London: West Indies pace legend Michael Holding has been appointed patron of the MCC Foundation.
The MCC Foundation is the charitable arm of the Marylebone Cricket Club, custodians of the game’s laws, and was created with the aim of enhancing lives through cricket.
The 66-year-old Holding is a passionate advocate for equality in cricket and the wider community. Throughout a professional career that spanned 15 years, Holding, nicknamed Whispering Death, carved out a reputation as one of the best fast bowlers of all time.
Since retirement, he has worked as a commentator on Sky Sports‘ cricket coverage and, more recently, has earned praise as a powerful and eloquent advocate for racial equality “both in the game and further afield”.
Holding said he was “thrilled” by the opportunity to join the MCC Foundation. “I am thrilled to support the MCC Foundation and its work to make cricket a game that champions respect and equality for all.”
“Cricket has the power to heal divided communities, give hope in the most desperate of circumstances, and transform lives. There is much pain and prejudice in our world, but the foundation is empowering and inspiring young people through cricket, so that they may build a brighter future,” Holding added.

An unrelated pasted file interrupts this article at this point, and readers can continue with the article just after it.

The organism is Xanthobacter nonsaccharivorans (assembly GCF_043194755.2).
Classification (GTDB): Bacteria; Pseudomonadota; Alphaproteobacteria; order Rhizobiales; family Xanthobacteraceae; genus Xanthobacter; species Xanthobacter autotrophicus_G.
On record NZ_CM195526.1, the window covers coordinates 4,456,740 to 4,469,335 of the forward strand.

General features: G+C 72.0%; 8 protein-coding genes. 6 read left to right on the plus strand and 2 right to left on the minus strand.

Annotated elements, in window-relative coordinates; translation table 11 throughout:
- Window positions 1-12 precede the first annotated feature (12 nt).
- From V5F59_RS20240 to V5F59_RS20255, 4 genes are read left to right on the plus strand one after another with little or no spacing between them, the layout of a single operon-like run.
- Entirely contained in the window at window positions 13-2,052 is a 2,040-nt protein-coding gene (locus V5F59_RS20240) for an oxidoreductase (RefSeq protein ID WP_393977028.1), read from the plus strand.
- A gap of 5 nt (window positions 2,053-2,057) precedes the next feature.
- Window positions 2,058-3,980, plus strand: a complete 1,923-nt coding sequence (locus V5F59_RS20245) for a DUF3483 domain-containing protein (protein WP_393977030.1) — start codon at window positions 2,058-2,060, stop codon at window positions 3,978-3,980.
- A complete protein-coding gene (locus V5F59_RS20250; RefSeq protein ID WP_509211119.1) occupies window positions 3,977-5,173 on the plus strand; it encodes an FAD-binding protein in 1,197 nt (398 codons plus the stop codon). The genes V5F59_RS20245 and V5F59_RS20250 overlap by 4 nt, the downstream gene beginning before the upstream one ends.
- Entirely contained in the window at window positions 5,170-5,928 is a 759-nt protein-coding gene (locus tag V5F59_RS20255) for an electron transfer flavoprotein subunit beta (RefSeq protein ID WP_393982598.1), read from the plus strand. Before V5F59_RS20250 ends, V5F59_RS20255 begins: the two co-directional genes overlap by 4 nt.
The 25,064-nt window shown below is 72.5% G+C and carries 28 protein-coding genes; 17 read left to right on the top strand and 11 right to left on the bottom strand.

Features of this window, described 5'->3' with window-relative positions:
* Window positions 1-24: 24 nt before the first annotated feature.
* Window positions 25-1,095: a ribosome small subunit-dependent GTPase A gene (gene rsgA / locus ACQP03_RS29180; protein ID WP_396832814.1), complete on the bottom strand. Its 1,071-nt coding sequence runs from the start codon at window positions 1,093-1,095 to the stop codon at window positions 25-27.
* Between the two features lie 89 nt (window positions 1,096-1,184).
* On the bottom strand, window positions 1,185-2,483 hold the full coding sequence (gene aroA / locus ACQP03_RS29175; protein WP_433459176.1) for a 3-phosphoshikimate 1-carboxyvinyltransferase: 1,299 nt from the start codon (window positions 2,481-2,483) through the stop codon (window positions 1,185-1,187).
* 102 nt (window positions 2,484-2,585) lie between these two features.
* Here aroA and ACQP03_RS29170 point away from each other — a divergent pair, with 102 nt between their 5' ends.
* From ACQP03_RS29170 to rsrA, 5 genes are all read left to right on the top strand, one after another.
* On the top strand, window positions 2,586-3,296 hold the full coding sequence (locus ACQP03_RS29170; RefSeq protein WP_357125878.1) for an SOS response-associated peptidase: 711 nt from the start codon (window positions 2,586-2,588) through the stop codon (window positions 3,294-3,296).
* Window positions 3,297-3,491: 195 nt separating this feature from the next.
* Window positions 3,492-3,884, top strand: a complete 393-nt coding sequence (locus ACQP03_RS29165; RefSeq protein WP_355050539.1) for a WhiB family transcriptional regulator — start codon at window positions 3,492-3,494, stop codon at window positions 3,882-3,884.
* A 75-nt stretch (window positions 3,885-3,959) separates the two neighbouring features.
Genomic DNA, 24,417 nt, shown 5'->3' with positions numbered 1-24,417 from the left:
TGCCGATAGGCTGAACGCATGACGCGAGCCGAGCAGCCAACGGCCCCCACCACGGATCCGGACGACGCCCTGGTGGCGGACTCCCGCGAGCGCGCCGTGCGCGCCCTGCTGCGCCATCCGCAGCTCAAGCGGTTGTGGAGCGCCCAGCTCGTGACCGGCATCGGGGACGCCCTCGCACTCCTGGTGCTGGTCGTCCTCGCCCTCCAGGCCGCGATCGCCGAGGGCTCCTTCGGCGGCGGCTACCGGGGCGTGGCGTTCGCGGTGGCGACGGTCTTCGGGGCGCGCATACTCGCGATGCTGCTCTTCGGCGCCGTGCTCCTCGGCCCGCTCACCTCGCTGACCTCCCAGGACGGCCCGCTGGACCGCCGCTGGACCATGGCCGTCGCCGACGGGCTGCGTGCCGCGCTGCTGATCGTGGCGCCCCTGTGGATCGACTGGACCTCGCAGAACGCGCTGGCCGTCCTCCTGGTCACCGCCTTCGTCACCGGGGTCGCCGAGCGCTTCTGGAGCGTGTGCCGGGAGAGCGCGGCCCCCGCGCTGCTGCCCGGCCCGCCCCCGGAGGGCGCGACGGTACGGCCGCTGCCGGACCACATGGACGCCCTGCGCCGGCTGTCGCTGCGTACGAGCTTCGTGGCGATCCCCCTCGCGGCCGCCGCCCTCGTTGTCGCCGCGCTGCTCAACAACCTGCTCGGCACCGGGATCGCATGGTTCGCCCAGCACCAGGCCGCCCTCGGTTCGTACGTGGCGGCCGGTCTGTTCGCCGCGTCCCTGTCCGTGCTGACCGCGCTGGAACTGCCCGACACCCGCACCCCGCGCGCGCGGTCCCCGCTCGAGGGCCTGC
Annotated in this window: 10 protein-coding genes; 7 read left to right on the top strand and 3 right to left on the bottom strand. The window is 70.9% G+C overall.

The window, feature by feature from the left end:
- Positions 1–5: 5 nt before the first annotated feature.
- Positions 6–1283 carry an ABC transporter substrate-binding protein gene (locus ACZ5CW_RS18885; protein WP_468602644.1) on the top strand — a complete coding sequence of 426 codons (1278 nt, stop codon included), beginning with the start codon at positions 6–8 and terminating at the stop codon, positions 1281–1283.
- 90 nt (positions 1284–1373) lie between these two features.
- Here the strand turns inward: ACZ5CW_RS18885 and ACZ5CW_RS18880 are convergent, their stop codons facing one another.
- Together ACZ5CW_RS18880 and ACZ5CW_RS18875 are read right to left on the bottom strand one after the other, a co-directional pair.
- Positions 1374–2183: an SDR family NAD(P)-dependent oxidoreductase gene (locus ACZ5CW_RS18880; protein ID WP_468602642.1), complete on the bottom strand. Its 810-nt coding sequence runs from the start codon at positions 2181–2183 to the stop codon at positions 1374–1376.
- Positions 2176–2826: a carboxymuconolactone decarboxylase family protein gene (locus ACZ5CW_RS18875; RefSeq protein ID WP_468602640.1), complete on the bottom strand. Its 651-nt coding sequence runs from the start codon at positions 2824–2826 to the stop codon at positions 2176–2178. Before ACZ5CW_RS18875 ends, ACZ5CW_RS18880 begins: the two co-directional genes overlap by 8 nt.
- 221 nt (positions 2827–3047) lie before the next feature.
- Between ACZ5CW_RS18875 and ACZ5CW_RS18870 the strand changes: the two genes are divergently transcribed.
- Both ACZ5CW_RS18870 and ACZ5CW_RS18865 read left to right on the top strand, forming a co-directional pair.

An MCC release stated that Holding’s “experience and expertise will complement the foundation’s wide-ranging mandate in the grassroots game”.
“From offering coaching and playing opportunities to state-educated male and female cricketers, to delivering mental health workshops, the MCC Foundation is committed to breaking down social and financial barriers to cricket,” it said.
Sarah Fane, newly appointed director of the MCC Foundation, said: “Over the past year, important conversations around equality and diversity have occupied the public’s consciousness. These have been discussed and felt across all areas of society.”
Following the death of African-American George Floyd in police custody in the USA, an emotional Holding delivered a powerful message against racism, asserting that the black race has been dehumanised and its accomplishments wiped off from a history “written by people who do the harm.”
Fane said, “While cricket is more diverse than it has ever been, we recognise there are inequalities which still dog the sport, and we are determined to play our part in changing the landscape so that cricket becomes a reflection of the diversity of our nation.
“I was deeply moved by Michael’s dignified and enlightening contribution to the debate on racism during the England-West Indies Test, and I am proud to have him as our patron,” she added.